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What is an OIM?

Posted by on April 13, 2011

After writing my previous entry, I did a couple of internet searches on OIM (Offshore Installation Manager). I found surprisingly little information on the topic so I thought a description might make a good blog post.

The OIM is king on an offshore drilling rig or production platform for half of the year. As defined by the Coast Guard in the code of federal regulations (10.107 CFR 46)

“Offshore installation manager or OIM means an officer restricted to service on MODUs. An assigned offshore installation manager is equivalent to a master on a conventional vessel and is the person designated by the owner or operator to be in complete and ultimate command of the unit”

Most OIMs in the Gulf of Mexico are at least 40 years of age, southern, obese, and pulling in salaries that are in the $100k to $200k per year range. Not bad considering that few of them have more than a high school education.

To become an OIM, one must fight his way through a hierarchy of 5-7 positions to prove himself capable of managing an asset that can be worth up to a billion dollars. Often times, the men that reach the top of this hierarchy are dominant men who quickly grow accustomed to doing whatever they want.

Often, problems stem from the fact that the OIM is only on the rig for 2-4 weeks at a time, after which his relief replaces him for another 2-4 weeks. Sometimes, one OIM makes a decision that stands for his 2-4 week “hitch”. When OIM #2 shows up on the rig, he decides that the other OIM’s decision was foolish and abolishes it. A classic example is a welding project that one OIM completes just to have the next one tear it down. This cycle of building and destroying the same project continues until one of the OIMs tires of the game or their supervisor hears of it and shuts it down.

One of the most important jobs of a good manager is to assure that the OIMs work together even though they only meet in passing a few times  a month. Silly games like the one above are degrading to the entire crew. Imagine being the poor welder remaking the same project for 6 months in a row.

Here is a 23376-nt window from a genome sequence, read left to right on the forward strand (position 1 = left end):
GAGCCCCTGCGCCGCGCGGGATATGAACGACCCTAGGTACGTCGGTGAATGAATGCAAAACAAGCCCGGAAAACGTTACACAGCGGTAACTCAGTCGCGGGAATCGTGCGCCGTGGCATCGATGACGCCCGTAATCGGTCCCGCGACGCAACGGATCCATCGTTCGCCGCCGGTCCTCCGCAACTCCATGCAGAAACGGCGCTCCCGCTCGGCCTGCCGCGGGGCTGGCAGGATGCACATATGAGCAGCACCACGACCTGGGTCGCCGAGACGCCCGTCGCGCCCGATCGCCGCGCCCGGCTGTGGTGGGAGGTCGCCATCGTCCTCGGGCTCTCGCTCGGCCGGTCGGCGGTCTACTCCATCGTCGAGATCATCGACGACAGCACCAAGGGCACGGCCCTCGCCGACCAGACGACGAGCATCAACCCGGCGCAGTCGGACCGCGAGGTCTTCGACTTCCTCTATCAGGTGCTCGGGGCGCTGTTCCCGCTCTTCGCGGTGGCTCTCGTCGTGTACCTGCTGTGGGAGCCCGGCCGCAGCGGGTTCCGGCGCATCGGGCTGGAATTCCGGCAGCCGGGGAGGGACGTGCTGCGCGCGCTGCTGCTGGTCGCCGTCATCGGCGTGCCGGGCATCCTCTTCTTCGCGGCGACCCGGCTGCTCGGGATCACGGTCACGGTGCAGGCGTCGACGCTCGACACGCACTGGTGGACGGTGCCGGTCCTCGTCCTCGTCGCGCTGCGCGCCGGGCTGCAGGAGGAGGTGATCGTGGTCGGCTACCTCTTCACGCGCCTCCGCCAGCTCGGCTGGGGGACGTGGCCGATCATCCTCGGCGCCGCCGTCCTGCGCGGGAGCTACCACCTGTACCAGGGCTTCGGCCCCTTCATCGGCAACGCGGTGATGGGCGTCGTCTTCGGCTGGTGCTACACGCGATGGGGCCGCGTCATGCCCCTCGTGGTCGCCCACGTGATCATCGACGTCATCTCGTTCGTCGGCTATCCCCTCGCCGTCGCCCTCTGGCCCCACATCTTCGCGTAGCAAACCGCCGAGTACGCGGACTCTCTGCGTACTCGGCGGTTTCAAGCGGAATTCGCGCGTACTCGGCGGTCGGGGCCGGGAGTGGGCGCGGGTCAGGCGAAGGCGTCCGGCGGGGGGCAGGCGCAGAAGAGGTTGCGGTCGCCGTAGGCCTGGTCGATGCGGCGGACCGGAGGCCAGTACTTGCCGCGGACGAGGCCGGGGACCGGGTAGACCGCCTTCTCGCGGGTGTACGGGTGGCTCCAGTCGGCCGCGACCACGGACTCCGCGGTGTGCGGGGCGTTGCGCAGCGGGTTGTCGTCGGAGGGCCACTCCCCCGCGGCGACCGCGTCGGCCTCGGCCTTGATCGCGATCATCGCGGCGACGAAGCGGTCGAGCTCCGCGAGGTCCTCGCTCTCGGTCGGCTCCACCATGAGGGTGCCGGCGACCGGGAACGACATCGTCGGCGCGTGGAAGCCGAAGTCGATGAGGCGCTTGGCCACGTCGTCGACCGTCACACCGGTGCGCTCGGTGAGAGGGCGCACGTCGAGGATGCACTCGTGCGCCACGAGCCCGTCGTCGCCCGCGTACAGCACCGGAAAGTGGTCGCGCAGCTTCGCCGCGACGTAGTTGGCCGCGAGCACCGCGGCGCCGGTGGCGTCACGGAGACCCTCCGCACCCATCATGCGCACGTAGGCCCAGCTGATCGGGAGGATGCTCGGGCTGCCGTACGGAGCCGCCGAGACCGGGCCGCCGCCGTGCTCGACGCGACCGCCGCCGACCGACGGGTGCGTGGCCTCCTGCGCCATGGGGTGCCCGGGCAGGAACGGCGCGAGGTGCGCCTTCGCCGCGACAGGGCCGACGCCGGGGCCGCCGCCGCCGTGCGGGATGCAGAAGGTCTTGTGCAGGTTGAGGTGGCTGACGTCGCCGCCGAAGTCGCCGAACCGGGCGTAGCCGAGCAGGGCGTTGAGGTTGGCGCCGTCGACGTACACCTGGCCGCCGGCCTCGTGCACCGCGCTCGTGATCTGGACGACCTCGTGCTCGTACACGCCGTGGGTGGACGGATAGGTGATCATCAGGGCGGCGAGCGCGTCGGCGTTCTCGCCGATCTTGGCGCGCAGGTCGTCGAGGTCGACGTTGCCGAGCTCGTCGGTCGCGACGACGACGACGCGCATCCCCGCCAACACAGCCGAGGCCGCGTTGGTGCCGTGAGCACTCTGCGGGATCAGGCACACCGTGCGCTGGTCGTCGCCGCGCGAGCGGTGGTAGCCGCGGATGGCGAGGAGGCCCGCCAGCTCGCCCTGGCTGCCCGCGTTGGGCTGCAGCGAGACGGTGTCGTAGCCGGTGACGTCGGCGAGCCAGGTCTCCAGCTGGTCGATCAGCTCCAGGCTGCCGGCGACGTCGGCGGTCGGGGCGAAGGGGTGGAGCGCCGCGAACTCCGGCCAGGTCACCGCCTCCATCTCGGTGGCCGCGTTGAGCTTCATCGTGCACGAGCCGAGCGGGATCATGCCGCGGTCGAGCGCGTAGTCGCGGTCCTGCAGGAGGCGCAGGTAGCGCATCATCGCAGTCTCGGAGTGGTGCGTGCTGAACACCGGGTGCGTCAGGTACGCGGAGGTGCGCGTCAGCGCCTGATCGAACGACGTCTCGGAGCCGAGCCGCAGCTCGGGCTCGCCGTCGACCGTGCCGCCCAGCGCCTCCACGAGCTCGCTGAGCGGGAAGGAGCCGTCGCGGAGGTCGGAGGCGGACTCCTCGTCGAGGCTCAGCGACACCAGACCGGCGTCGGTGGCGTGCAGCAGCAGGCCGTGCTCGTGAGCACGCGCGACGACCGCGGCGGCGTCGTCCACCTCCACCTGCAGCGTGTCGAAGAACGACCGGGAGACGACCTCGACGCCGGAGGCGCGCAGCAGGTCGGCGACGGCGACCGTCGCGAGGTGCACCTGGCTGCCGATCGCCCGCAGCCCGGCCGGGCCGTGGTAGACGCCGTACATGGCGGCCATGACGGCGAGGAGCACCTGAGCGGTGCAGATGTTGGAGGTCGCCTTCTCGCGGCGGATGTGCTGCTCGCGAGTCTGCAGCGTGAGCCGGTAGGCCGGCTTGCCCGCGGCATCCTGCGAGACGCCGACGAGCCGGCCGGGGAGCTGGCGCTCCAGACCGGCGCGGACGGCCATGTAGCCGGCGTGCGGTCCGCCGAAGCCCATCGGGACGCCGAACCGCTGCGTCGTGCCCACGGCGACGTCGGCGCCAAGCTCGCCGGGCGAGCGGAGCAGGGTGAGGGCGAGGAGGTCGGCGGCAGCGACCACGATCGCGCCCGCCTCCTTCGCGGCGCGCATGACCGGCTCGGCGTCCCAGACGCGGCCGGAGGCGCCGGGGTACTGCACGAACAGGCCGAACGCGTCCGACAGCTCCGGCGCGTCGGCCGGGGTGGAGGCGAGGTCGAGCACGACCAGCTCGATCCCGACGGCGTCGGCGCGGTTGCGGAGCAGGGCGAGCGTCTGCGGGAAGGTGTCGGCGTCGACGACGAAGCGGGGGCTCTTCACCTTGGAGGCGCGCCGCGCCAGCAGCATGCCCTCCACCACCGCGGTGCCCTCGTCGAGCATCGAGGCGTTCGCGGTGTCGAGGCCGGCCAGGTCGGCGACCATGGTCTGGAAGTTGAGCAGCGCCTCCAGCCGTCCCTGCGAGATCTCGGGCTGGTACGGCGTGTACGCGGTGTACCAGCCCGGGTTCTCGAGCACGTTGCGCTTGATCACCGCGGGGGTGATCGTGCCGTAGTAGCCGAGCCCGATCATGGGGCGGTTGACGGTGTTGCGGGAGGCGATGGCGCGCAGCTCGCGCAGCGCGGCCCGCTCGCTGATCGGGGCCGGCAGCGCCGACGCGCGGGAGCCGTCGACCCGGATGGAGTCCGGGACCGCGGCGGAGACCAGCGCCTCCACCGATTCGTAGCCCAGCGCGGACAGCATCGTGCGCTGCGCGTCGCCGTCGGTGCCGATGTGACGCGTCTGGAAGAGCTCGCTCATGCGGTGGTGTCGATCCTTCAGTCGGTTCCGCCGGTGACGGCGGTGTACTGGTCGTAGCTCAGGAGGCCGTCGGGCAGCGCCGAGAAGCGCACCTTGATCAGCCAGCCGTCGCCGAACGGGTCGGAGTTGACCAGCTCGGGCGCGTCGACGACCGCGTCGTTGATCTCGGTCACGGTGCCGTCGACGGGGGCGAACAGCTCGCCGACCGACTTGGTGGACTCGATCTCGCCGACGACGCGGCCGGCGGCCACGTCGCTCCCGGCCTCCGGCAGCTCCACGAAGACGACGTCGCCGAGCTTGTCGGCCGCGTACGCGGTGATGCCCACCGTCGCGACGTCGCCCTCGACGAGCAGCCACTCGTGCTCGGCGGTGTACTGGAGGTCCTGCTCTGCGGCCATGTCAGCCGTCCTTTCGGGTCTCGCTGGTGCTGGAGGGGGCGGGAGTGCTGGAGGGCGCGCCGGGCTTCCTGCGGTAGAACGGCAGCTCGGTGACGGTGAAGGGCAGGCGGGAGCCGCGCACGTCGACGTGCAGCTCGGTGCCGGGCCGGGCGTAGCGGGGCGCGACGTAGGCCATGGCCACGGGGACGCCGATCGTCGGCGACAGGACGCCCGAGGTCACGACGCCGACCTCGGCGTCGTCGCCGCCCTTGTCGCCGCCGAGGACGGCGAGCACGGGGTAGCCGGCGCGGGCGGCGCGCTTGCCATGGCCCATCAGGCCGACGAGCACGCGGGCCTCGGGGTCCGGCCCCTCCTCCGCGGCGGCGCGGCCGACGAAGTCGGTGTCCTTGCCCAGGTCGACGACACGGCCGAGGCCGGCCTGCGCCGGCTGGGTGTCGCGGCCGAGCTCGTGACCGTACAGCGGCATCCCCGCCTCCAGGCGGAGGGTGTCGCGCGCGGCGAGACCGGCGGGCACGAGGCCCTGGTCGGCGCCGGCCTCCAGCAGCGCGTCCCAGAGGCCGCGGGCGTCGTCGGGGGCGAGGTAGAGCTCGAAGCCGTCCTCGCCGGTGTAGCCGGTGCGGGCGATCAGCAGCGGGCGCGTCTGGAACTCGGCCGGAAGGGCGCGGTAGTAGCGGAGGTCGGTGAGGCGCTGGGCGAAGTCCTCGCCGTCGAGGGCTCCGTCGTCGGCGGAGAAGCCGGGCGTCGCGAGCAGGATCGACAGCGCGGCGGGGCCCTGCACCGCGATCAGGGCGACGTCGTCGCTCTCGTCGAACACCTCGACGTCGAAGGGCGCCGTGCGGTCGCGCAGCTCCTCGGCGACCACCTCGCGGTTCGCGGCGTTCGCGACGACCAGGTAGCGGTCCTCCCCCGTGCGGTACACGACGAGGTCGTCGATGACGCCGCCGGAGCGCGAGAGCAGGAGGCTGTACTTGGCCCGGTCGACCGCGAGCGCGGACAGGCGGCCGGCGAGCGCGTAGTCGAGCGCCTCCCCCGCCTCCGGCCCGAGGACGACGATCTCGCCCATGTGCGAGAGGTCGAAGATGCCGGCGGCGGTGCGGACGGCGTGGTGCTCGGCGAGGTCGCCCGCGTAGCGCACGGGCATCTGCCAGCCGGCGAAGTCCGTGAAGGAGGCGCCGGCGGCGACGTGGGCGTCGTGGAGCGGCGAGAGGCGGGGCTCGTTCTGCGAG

The problem with managing OIMs is that they are 100′s of mile away in the middle of the ocean. The manager’s main communications to the rig are daily phone calls with the OIM, who can paint the story however he wants.

Most of what is written here is based on personal experience. I have worked solely in the Gulf of Mexico, so my OIM observations are probably skewed by the fact that my OIMs have all been American. Please comment with your observations of the OIMs and any discrepancies you might see in this post.

Further Reading:

4 Responses to What is an OIM?

  1. Jack

    Trashy oil companies do trashy things…..good oil companies do good things. The experience you had isnt one Ive ever heard of, but Ive only worked with one oil company my entire career. Ive worked in the Gulf a good bit. (along with a lot of other business units with the same company). Ive been in supervisor roles and hourly roles, and my experience with OIMs is much different than yours. Our OIMs are about 75% college educated and 25% guys that have worked their way up through operations. Although, both are senior level employees that have worked their way through the ranks. Either through engineering or operations. All the OIMs I have worked with practice what they preach and all preach teamwork teamwork teamwork. Anyway, thats my experience.

    • Blaj

      Thanks for being my first unsolicited commenter Jack. Your comments leave me wondering if I’m working at the wrong company. What weaknesses have you seen in the OIMs you have worked for?

      • Jack

        Not any one weakness to be exact. Every person in the oilfield has something that they excel at. OIMs are the same. Some excel at communication, others excel at process knowledge.

        Nothing to make an “OIM stereotype” though.

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